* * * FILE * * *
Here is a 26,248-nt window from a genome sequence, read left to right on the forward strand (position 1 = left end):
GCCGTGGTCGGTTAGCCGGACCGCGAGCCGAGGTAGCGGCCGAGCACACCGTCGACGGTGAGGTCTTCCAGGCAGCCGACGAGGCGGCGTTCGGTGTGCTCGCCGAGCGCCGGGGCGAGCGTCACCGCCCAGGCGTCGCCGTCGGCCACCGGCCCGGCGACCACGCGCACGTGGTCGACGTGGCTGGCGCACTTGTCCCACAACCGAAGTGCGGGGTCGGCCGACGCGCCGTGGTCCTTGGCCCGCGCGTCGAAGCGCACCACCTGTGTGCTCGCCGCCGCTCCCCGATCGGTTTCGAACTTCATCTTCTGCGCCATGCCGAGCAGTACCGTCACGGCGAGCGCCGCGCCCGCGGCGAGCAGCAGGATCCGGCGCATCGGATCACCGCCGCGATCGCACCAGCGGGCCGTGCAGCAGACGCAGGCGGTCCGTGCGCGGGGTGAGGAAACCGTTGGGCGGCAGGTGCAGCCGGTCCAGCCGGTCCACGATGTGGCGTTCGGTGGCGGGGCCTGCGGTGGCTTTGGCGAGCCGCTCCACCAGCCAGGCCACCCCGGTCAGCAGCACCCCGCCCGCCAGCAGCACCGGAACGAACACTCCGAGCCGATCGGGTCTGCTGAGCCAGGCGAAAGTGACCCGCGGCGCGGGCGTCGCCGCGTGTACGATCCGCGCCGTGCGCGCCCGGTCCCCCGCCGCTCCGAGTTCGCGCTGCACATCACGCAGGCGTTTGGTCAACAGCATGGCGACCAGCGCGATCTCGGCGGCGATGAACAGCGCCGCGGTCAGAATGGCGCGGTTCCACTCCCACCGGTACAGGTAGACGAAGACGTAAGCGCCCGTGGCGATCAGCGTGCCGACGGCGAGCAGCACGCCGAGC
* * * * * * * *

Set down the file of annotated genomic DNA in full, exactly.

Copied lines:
Here is a 26,248-nt window from a genome sequence, read left to right on the forward strand (position 1 = left end):
GCCGTGGTCGGTTAGCCGGACCGCGAGCCGAGGTAGCGGCCGAGCACACCGTCGACGGTGAGGTCTTCCAGGCAGCCGACGAGGCGGCGTTCGGTGTGCTCGCCGAGCGCCGGGGCGAGCGTCACCGCCCAGGCGTCGCCGTCGGCCACCGGCCCGGCGACCACGCGCACGTGGTCGACGTGGCTGGCGCACTTGTCCCACAACCGAAGTGCGGGGTCGGCCGACGCGCCGTGGTCCTTGGCCCGCGCGTCGAAGCGCACCACCTGTGTGCTCGCCGCCGCTCCCCGATCGGTTTCGAACTTCATCTTCTGCGCCATGCCGAGCAGTACCGTCACGGCGAGCGCCGCGCCCGCGGCGAGCAGCAGGATCCGGCGCATCGGATCACCGCCGCGATCGCACCAGCGGGCCGTGCAGCAGACGCAGGCGGTCCGTGCGCGGGGTGAGGAAACCGTTGGGCGGCAGGTGCAGCCGGTCCAGCCGGTCCACGATGTGGCGTTCGGTGGCGGGGCCTGCGGTGGCTTTGGCGAGCCGCTCCACCAGCCAGGCCACCCCGGTCAGCAGCACCCCGCCCGCCAGCAGCACCGGAACGAACACTCCGAGCCGATCGGGTCTGCTGAGCCAGGCGAAAGTGACCCGCGGCGCGGGCGTCGCCGCGTGTACGATCCGCGCCGTGCGCGCCCGGTCCCCCGCCGCTCCGAGTTCGCGCTGCACATCACGCAGGCGTTTGGTCAACAGCATGGCGACCAGCGCGATCTCGGCGGCGATGAACAGCGCCGCGGTCAGAATGGCGCGGTTCCACTCCCACCGGTACAGGTAGACGAAGACGTAAGCGCCCGTGGCGATCAGCGTGCCGACGGCGAGCAGCACGCCGAGC